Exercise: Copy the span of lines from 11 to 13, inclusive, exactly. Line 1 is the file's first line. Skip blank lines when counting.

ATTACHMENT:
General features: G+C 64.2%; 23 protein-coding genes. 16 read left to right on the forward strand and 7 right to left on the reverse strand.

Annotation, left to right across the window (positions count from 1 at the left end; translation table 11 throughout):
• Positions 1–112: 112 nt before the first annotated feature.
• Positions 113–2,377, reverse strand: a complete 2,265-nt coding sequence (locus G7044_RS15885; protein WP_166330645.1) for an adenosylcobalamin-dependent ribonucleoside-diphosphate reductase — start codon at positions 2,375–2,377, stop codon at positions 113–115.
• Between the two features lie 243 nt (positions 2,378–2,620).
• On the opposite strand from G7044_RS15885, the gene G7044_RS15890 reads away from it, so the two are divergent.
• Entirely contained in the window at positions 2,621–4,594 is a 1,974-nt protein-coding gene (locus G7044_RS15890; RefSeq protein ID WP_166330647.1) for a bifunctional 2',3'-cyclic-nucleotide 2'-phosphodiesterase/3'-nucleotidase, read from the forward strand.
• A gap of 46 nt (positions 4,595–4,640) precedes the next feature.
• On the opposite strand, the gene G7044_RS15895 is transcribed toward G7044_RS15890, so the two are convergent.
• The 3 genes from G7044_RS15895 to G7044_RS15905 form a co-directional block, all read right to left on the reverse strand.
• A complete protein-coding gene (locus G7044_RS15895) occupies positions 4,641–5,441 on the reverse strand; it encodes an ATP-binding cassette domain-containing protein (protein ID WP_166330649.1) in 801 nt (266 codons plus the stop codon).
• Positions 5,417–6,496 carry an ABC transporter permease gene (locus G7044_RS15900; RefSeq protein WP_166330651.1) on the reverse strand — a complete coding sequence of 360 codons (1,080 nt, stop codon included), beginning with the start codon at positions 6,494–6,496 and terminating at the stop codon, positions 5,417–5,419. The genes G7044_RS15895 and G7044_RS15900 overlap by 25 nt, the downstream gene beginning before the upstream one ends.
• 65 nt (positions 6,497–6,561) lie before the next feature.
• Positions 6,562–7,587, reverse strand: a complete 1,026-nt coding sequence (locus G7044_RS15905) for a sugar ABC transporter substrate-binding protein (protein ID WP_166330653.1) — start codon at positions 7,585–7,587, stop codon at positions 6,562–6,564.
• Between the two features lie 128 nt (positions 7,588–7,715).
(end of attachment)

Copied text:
• A complete protein-coding gene (locus G7044_RS15895) occupies positions 4,641–5,441 on the reverse strand; it encodes an ATP-binding cassette domain-containing protein (protein ID WP_166330649.1) in 801 nt (266 codons plus the stop codon).
• Positions 5,417–6,496 carry an ABC transporter permease gene (locus G7044_RS15900; RefSeq protein WP_166330651.1) on the reverse strand — a complete coding sequence of 360 codons (1,080 nt, stop codon included), beginning with the start codon at positions 6,494–6,496 and terminating at the stop codon, positions 5,417–5,419. The genes G7044_RS15895 and G7044_RS15900 overlap by 25 nt, the downstream gene beginning before the upstream one ends.
• 65 nt (positions 6,497–6,561) lie before the next feature.